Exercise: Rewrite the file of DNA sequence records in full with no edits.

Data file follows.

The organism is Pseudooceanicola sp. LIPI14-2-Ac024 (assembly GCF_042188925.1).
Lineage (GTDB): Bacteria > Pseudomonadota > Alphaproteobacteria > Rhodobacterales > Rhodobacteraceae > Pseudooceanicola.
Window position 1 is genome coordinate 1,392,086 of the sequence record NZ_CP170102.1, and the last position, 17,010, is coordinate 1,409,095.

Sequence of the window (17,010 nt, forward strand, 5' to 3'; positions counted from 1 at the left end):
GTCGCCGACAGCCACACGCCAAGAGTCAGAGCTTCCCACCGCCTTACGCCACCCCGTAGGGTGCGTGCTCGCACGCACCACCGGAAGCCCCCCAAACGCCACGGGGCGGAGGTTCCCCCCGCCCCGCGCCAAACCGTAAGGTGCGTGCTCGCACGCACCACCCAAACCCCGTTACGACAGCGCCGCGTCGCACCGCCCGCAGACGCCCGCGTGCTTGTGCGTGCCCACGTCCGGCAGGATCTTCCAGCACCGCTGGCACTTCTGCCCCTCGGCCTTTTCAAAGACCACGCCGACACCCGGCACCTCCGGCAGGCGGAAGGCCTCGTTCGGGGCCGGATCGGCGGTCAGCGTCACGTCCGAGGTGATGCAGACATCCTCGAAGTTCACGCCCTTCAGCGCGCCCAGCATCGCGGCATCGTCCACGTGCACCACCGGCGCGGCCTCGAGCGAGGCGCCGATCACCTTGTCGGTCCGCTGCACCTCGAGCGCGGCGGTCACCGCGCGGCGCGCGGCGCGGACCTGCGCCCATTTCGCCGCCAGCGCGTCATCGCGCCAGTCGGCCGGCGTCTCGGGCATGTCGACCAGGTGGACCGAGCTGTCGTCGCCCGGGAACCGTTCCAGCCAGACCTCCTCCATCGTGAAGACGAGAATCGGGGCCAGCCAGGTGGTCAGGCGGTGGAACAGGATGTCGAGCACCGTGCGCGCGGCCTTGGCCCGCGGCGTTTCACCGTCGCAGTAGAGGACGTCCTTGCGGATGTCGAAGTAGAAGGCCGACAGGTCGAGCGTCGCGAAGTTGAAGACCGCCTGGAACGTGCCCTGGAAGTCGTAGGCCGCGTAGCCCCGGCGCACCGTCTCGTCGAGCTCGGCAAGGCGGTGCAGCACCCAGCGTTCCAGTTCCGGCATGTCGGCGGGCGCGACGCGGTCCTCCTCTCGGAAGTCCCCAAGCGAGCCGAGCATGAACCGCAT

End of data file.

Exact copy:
The organism is Pseudooceanicola sp. LIPI14-2-Ac024 (assembly GCF_042188925.1).
Lineage (GTDB): Bacteria > Pseudomonadota > Alphaproteobacteria > Rhodobacterales > Rhodobacteraceae > Pseudooceanicola.
Window position 1 is genome coordinate 1,392,086 of the sequence record NZ_CP170102.1, and the last position, 17,010, is coordinate 1,409,095.

Sequence of the window (17,010 nt, forward strand, 5' to 3'; positions counted from 1 at the left end):
GTCGCCGACAGCCACACGCCAAGAGTCAGAGCTTCCCACCGCCTTACGCCACCCCGTAGGGTGCGTGCTCGCACGCACCACCGGAAGCCCCCCAAACGCCACGGGGCGGAGGTTCCCCCCGCCCCGCGCCAAACCGTAAGGTGCGTGCTCGCACGCACCACCCAAACCCCGTTACGACAGCGCCGCGTCGCACCGCCCGCAGACGCCCGCGTGCTTGTGCGTGCCCACGTCCGGCAGGATCTTCCAGCACCGCTGGCACTTCTGCCCCTCGGCCTTTTCAAAGACCACGCCGACACCCGGCACCTCCGGCAGGCGGAAGGCCTCGTTCGGGGCCGGATCGGCGGTCAGCGTCACGTCCGAGGTGATGCAGACATCCTCGAAGTTCACGCCCTTCAGCGCGCCCAGCATCGCGGCATCGTCCACGTGCACCACCGGCGCGGCCTCGAGCGAGGCGCCGATCACCTTGTCGGTCCGCTGCACCTCGAGCGCGGCGGTCACCGCGCGGCGCGCGGCGCGGACCTGCGCCCATTTCGCCGCCAGCGCGTCATCGCGCCAGTCGGCCGGCGTCTCGGGCATGTCGACCAGGTGGACCGAGCTGTCGTCGCCCGGGAACCGTTCCAGCCAGACCTCCTCCATCGTGAAGACGAGAATCGGGGCCAGCCAGGTGGTCAGGCGGTGGAACAGGATGTCGAGCACCGTGCGCGCGGCCTTGGCCCGCGGCGTTTCACCGTCGCAGTAGAGGACGTCCTTGCGGATGTCGAAGTAGAAGGCCGACAGGTCGAGCGTCGCGAAGTTGAAGACCGCCTGGAACGTGCCCTGGAAGTCGTAGGCCGCGTAGCCCCGGCGCACCGTCTCGTCGAGCTCGGCAAGGCGGTGCAGCACCCAGCGTTCCAGTTCCGGCATGTCGGCGGGCGCGACGCGGTCCTCCTCTCGGAAGTCCCCAAGCGAGCCGAGCATGAACCGCAT